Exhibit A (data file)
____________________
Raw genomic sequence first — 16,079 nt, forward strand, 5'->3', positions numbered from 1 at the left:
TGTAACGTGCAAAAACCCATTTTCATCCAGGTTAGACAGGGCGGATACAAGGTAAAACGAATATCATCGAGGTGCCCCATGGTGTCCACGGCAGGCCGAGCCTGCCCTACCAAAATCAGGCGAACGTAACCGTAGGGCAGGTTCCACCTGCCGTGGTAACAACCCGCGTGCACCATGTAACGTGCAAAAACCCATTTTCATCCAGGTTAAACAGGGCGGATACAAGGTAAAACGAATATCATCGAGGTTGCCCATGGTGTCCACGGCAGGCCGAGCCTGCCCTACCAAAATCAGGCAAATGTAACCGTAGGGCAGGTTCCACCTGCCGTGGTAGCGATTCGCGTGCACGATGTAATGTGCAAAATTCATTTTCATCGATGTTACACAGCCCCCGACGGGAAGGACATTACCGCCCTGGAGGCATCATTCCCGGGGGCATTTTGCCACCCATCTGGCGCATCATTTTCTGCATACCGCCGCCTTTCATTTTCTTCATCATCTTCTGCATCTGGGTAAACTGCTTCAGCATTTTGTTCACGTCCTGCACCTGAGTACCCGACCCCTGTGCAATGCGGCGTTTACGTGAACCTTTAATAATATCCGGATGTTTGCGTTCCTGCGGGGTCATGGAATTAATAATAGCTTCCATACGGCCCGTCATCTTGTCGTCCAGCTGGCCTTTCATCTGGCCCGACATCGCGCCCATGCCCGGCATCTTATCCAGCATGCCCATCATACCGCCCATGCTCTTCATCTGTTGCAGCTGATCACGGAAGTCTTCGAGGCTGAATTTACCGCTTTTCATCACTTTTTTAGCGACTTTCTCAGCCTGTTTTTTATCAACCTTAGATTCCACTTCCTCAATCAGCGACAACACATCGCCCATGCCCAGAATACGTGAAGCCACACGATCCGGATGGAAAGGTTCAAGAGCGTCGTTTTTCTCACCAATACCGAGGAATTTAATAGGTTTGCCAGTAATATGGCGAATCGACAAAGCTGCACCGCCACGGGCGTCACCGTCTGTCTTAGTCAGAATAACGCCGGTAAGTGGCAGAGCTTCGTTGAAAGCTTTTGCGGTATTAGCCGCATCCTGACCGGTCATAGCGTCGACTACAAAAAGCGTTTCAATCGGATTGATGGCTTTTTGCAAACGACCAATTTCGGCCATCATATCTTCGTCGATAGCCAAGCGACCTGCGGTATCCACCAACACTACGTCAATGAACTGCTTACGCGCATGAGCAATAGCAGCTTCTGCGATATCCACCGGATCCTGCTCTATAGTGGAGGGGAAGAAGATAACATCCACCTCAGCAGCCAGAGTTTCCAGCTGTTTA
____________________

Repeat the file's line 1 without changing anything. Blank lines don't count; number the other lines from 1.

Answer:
Raw genomic sequence first — 16,079 nt, forward strand, 5'->3', positions numbered from 1 at the left: